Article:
BY S.C. standards, the byzantine arrangement that produced perhaps the worst election debacle in modern state history — an inexperienced elections director hand-picked by state legislators who thought they reserved unto themselves the exclusive ability to fire her but in fact did not, and might or might not have given that authority to a commission that they also hand-picked and can’t fire, and an elections office over which the county council has absolutely no control but must fund at a level set by an almost certainly unconstitutional state law — is practically a governmental best practice.
After all, there are only 46 of these legislative delegation-controlled/uncontrolled election commissions, each one covers an entire county, and they don’t meddle in anybody else’s business.
For a truly remarkable example of legislative meddling gone mad, consider South Carolina’s special-purpose districts, each of which provides a single service, mostly to tiny segments of the population, most of which are operated by people who are at least two steps removed from even the theoretical possibility of accountability to the public, some of which have been disguised to make voters think they have some say, when they actually don’t.
They are the tail that wags our legislative dog: These legislative creations are among the most potent political forces at the State House, capable of stymieing an array of reforms that would make local government more efficient and effective and accountable to the public. Which they do.
Never miss a local story.
Did I mention that there are more than 500 of these independent fiefdoms? Which means that, when you add them to all the counties and cities and towns and school districts, we have 900 local governments in South Carolina? Talk about fragmentation.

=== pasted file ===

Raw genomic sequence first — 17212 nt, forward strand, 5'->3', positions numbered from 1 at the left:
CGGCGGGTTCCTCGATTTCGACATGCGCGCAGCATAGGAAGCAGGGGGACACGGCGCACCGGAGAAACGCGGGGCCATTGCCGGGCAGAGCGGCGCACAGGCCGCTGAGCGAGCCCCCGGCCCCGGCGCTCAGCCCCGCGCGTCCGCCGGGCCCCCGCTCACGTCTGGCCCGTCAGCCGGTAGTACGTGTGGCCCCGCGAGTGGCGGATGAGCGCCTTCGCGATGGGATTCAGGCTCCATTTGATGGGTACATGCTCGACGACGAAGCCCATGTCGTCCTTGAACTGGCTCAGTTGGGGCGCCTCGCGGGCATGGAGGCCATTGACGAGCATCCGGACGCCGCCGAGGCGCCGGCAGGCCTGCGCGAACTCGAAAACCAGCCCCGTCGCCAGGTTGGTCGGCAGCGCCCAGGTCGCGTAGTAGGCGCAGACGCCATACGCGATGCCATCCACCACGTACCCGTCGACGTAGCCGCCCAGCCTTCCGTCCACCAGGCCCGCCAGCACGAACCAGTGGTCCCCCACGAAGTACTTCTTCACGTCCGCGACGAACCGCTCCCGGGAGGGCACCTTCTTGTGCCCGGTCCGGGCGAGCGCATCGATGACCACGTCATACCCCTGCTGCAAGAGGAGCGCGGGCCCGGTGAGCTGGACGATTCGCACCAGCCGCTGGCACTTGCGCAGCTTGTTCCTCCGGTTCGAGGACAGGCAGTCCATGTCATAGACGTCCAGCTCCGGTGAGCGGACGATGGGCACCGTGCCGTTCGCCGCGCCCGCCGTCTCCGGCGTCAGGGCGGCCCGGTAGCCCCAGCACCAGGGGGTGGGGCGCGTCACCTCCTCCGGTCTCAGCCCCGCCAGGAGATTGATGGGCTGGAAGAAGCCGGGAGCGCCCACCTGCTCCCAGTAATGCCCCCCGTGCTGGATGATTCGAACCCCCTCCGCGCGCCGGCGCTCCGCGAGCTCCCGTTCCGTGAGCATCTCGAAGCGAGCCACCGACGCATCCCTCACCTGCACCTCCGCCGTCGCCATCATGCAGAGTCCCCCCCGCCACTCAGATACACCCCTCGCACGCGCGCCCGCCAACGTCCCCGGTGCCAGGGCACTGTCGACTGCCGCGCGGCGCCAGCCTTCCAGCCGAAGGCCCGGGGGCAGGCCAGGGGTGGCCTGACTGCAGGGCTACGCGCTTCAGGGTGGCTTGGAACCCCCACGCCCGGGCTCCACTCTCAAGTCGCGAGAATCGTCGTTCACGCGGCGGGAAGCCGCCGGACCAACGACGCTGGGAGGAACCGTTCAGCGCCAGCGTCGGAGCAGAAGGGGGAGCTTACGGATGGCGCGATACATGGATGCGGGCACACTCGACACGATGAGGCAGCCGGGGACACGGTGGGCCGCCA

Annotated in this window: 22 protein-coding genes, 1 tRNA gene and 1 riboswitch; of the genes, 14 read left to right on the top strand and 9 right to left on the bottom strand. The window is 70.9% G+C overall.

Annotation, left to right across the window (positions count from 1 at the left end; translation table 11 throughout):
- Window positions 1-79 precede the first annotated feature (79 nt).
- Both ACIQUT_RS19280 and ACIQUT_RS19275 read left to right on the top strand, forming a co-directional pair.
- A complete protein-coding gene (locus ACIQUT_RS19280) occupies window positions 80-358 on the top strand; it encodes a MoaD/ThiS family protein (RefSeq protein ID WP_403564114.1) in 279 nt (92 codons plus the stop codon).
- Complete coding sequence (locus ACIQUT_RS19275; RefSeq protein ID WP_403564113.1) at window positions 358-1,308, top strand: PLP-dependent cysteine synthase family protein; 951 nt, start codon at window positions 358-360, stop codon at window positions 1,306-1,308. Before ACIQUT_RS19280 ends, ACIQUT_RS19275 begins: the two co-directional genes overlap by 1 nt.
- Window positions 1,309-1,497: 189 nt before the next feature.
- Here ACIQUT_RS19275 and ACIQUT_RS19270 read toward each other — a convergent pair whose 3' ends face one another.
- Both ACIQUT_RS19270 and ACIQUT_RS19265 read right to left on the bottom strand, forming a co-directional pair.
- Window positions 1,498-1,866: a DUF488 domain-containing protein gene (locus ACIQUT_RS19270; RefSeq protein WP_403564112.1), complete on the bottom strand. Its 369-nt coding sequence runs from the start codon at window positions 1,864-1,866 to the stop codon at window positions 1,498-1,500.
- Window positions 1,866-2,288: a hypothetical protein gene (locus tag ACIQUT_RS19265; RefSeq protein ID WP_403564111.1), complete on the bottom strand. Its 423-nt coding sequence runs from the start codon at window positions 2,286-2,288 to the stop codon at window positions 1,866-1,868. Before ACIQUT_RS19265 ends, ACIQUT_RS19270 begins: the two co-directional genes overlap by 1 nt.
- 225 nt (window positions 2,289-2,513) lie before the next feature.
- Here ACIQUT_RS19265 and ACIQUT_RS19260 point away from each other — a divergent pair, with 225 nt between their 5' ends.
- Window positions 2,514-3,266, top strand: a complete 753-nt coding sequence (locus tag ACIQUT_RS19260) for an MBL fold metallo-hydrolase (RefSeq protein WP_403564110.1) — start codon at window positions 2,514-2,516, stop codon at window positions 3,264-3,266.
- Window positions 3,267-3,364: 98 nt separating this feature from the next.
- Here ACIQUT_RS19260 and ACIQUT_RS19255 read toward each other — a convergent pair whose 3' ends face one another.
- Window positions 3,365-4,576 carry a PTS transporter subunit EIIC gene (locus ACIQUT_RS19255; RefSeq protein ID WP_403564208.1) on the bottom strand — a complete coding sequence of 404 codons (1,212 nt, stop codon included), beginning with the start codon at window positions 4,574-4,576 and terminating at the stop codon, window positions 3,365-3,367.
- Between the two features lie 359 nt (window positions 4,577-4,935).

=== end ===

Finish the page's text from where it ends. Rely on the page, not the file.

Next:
Richland and Lexington counties have 12 special little governments, providing water (four), recreation (three), fire protection (two), watershed management, a zoo and an airport.
Did I mention that in these two counties we have two county governments and 13 municipalities, many of which are perfectly capable of providing all of those services? Or that these SPDs, as they are called, are inherently more expensive than providing the same services through city or county governments?
You couldn’t produce a worse result if you deliberately set out to create a system that wastes money and encourages officials to act against the public interest.
And to some degree, that’s what the Legislature did: The special little governments were born of the legislators’ desire to keep all power — state and local — to themselves, well beyond the time when it was practical to do that.
The Legislature’s special little anachronisms are throwbacks to a time when local governments were impotent and legislators saw to it that services were provided to their loyal constituents. When more services were needed, legislators created special-purpose districts and appointed their governors. These ad hoc origins produced boundaries that seem haphazard today: The districts may encompass an entire county, as with the Richland Recreation Commission, or mirror an urbanized area’s changing boundaries, as with the Irmo Fire District.